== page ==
As a writer, I can tell you there’s nothing worse than staring at a blank computer screen. The cursor mocks you, each blink a testament to your wasted productivity and creative failure.
I actually got this idea because I was starved for blog ideas. Writing about content curation when you can’t seem to come up with something yourself? It seems a little meta, yes. But then again, it should be a comfort to you that even those of us who write for a living have to contend with brain fog every once in a while. If you’re looking for ways to come up with quality website content, stop staring at that scornful cursor and try one of these ideas instead.
Stop Trying To Be So Original
There’s a popular literary theory that all of literature can be lumped into one of seven basic plots. In other words, don’t try too hard to be original because there’s a high probability that it’s been done already.
Don’t dupe other people’s content, but there’s no harm in doing some research or adding new spin on an old idea. We live in an era where ideas are moments away, literally at our fingertips with a few keystrokes.
My parents, bless them, are technology laggards. They don’t have a home internet connection, and my Mom doesn’t even own a cell phone. Once a week, they drive to the local library to check their email. As part of the first generation to be totally surrounded by mobile technology, my siblings and I find this baffling. How do they know when stores close? What if they get lost and need directions? How do they price check to make sure they’re getting the best deal?
For those of us who aren’t stuck in 1995, we have a wealth of information available to us via the internet. A simple Google search may produce more leads than you think. So read and compile content ideas as a matter of practice. Keep a folder on your computer of useful idea starters and organize your bookmarks so you’ll never draw a blank.
Draw From Your Own Experiences
You’re a wealth of awesome ideas, even if you don’t realize it yet. Each day, you interact with potential content ideas: your barista, your spouse, your coworkers. Everyone you communicate with is grist for the content mill. Writers are, of course, experts at this. One of my favorite examples is John Steinbeck’s Cannery Row, where he uses his observations of Monterey, CA to capture the pulse of its vibrant 20th century citizens.
You don’t need to be an award-winning novelist to make the same principle work for you. If you’re in the business of curating content for clients, use them as your resource. No one knows the product better than them, so listen to what they have to say. And when you’re short of ideas, take a look at the world around you. You’d be surprised what ideas it has in store.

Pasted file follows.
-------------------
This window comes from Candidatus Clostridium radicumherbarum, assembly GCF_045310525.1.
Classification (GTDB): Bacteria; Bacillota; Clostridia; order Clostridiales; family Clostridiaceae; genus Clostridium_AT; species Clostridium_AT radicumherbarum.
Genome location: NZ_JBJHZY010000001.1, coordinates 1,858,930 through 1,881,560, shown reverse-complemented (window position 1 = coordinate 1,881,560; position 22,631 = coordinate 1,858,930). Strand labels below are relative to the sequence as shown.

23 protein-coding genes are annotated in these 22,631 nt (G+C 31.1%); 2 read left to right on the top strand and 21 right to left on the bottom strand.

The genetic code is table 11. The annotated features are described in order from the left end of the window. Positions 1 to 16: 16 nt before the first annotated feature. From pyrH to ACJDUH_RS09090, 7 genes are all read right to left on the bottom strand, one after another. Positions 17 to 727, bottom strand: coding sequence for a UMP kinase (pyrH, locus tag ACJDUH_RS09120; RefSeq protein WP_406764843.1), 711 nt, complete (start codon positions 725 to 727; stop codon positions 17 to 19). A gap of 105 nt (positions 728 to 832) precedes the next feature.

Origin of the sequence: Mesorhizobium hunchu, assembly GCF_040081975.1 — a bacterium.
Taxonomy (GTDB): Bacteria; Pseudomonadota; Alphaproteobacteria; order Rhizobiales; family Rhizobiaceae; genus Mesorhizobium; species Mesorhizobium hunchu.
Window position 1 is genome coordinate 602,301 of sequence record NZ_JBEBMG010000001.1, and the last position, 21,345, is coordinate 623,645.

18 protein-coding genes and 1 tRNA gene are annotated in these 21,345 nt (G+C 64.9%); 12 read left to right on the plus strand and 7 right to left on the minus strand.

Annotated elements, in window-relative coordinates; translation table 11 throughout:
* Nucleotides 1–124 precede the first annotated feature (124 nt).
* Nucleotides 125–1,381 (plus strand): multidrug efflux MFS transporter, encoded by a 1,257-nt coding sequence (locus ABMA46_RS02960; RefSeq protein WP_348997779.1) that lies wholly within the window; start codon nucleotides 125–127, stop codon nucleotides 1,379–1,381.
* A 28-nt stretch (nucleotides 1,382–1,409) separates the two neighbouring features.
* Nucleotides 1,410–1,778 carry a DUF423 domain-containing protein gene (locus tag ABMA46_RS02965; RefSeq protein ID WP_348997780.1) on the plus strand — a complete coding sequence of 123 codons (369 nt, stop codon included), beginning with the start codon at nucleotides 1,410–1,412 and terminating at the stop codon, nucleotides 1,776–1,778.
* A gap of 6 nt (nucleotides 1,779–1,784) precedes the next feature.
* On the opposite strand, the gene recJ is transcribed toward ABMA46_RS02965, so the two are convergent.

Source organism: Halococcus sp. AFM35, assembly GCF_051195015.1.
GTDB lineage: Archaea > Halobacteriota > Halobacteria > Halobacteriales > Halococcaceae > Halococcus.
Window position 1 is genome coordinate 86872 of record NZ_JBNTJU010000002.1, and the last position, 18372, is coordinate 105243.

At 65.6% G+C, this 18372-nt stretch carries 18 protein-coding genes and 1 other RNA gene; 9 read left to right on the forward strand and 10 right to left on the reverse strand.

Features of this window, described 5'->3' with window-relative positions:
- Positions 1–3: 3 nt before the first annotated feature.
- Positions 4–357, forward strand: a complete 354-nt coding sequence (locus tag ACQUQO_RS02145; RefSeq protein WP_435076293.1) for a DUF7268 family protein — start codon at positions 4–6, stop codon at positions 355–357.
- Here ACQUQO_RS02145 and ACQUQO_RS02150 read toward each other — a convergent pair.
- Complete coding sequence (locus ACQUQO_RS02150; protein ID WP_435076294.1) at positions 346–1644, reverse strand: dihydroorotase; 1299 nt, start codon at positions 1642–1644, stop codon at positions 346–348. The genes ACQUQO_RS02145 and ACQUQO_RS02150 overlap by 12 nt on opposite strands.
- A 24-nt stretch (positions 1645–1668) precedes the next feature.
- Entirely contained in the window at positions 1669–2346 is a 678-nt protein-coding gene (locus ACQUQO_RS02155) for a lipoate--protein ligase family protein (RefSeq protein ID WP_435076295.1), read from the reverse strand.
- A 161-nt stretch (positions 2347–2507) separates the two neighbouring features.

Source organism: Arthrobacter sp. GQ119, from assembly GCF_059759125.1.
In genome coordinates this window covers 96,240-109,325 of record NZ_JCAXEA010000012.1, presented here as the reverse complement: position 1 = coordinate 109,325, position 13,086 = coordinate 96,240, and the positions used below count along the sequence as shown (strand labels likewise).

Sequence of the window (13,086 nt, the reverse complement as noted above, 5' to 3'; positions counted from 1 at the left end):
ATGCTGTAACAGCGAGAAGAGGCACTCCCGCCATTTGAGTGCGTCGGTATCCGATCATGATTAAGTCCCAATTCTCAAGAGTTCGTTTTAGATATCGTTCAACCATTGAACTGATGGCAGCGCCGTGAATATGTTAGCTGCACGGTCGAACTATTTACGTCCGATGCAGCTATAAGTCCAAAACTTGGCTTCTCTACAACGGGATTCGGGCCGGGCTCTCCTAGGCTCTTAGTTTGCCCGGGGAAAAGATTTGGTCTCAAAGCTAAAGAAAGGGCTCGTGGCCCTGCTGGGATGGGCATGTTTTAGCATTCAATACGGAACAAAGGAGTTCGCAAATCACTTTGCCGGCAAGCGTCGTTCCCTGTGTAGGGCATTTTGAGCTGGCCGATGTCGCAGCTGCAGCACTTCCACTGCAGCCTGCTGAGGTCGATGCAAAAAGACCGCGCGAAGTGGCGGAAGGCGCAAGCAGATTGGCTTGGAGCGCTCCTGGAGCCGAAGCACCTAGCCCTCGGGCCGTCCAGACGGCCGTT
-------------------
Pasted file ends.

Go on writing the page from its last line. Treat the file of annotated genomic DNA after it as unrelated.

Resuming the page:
Give Them What They Want
People presumably turn to your content for your expertise, so give them what they’re asking for. Be an expert. When people turn to a blog post, it’s because they’re looking for an answer. Say, for example, that your tub is backed up, and as a DIY kind of person you gamely try to snake it yourself. If you’re not a plumber, chances are you’re going to Google “how to snake a drain” for some additional advice. The article you read may well come from a plumber’s blog. If you end up needing help on a more intensive job later, aren’t you more likely to remember that plumber’s article?
To create killer content, give people the answers they seek. As an additional tip, do it succinctly and without unnecessary jargon.
Use Other People’s Ideas
When in doubt, defer to someone else’s expertise. Ask a guest blogger to jump in for the day or interview someone. Here’s the process:
- Identify some other thought leaders or experts in your industry. Prepare a written interview for them, and ask them to respond to 5-7 questions.
- Remind them what’s in it for them: exposure, linking back to their blog or website, and establishing them as a leader in their field. No one dislikes additional visibility.
Don’t Overtly Sell Your Services. Tell A Story
I’ve mentioned that you draw ideas from your own experiences and other experts in your field, now a word about execution. Whenever you’re creating content, you want people to engage with it in some way. Engaging your target audience leads to shares, and shares lead to more exposure. All engaging content has a few common elements:
- A compelling introduction. People have short attention spans, even more so on the internet. So make your post’s introduction short, snappy, and entertaining. Leading with an anecdote will draw your audience in, as well as make your content more relatable.
- Leave them with questions. This isn’t to say you should make a post that’s not comprehensive. But you shouldn’t give your readers ALL of the answers, either. Leave them with an excuse to convert or use your services. In the same frame of mind, craft a solid call to action. If your posts aren’t full of actionable material, what’s the point in having a blog?
With the wealth of ideas out there, making your content snappy and engaging shouldn’t be a huge feat. If you dig deep enough, you’ll find there’s treasure everywhere.